3. Disciple the Potential – I feel super strong about seeing the potential in students, I may do a whole post on this topic alone. I see it as a non-negotiable in youth ministry. Jesus chose the disciples based on what he saw in them. He saw three fisherman and a tax collector as world changers preaching the gospel way before the did any of that. He saw a christian killing machine like Paul as someone who would change the world way before he did any planting of churches or writing of the scriptures. Disciple the potential of your students and don’t allow their present circumstance to sway what you see in them.

I got the chance to let our small group leaders know that how you disciple is super important. And again,  I’m not talking about method or structure, I’m talking about in principle. There are a million methods out there and they are all great in their own right, but Jesus gave us some principles that can be used no matter what the method or the structure looks like.

Would love for the youth ministry nation to weigh-in. What  are some other principles Jesus Christ displayed that we can use to disciple our students?

hope it helps

ac



leading-leadersI went to a small private Christian school in Michigan, and for the most part I loved it. One thing I remember happening almost everyday was my principal whistling as he walked down the hallway towards my math class. It was one of the most nerve wrecking things I’ve ever experienced. As he would approach the classroom, everyone would be standing because this usually would happen in the morning as soon as we’ve gotten to class.

He would then go around randomly asking us multiplication problems. We would all be sweating hoping we knew the answer. I remember hearing him firing off questions and thinking I know that one. I should’ve gotten that one. It was the most intense part of my week, but there was one thing that stuck out to me and it has shaped how I lead/counsel/mentor students and volunteers. He would always pick a few of us and ask this follow up question. And the question was “how did you come up with that answer?” I always thought to myself “we got the answer right, what more do you want from us?” haha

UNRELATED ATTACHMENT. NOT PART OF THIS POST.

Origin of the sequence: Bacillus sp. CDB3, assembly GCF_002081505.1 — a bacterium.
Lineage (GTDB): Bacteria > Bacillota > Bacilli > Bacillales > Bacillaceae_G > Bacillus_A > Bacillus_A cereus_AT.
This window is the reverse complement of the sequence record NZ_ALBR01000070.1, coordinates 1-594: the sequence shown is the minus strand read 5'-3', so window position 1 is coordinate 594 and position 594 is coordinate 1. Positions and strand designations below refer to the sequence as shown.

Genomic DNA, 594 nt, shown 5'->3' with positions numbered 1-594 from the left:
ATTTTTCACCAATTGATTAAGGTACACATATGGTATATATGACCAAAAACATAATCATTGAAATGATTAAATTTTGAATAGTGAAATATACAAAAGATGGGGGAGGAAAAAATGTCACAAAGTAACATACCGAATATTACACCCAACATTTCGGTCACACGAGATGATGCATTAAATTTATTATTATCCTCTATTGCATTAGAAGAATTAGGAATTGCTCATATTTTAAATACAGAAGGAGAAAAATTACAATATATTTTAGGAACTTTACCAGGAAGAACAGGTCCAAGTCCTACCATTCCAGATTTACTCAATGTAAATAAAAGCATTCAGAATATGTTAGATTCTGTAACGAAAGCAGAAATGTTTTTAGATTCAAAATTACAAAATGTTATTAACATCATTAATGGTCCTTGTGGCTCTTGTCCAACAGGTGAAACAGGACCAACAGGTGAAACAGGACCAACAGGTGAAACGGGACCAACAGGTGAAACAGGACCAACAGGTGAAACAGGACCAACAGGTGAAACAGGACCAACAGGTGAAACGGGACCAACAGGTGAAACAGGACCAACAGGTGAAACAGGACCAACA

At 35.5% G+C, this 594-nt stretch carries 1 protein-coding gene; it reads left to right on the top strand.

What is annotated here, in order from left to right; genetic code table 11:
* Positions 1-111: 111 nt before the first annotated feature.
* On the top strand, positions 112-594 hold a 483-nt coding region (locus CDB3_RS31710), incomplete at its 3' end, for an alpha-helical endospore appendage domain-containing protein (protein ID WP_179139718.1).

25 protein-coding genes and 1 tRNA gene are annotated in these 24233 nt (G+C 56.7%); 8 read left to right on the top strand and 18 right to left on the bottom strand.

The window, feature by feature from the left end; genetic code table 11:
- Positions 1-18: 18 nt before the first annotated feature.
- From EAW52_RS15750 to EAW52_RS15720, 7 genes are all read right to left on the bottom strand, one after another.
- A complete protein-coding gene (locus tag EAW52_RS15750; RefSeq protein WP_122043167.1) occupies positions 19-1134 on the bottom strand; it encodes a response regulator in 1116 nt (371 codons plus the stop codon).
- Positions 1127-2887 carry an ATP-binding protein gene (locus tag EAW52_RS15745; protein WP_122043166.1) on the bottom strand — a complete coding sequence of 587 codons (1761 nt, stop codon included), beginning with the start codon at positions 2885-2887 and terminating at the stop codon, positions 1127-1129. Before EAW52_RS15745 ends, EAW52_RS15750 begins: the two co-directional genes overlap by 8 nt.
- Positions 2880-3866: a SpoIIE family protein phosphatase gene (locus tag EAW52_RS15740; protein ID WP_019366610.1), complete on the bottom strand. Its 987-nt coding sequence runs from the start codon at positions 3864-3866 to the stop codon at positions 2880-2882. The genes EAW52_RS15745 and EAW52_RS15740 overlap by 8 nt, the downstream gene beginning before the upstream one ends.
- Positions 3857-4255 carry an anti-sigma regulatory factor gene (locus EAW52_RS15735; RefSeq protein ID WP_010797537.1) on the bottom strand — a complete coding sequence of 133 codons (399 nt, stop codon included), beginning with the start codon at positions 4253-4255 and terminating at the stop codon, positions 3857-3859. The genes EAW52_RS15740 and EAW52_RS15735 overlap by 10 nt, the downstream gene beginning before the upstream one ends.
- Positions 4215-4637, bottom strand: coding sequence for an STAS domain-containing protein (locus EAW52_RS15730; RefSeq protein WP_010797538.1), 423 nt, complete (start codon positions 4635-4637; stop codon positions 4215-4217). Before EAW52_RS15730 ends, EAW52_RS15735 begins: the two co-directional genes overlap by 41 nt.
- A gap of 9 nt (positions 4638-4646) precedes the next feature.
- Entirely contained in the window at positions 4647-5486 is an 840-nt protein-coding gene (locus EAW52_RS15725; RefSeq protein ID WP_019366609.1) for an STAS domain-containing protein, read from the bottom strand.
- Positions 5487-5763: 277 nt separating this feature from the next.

Looking back on it, my principal was actually trying to teach us that it was not enough to just know the answer but how you formulate that answer was just as important.

There’s more to the great saying “you give a man a fish he’ll eat for one day, but teach a man to fish he’ll never go hungry.” Because you’re not just teaching him something for the moment, you’re teaching him a life skill that is duplicatable and manipulatable to whatever situation he can use it in. Because the principles of catching fish can be transfered to anything. Giving a man a fish just turns him into a follower who will always be looking for the next person who can give them something. Now, I’m not saying giving is bad in general but it is bad if it is not used properly.

Teaching a man to fish gives him 4 things that he will never be able to get being given everything:

  1. The dignity of not just receiving but being able to contribute.
  2. The confidence that comes with being resourceful.
  3. The value that comes with containing not just information but insight.
  4. A skill to lead and teach someone else so that his contribution out last him.

I would rephrase the saying “Give a man a fish and you create a follower, but teach a man to fish and you create a leader.”

I think we do ourselves and our ministries a disservice when we take the easy route and just tell rather than teach or give and not show. If we want to create leaders it’s going to take us caring and being more intentional about teaching and showing. It won’t happen any other way.

How are you training your leaders to lead?

hope it helps

ac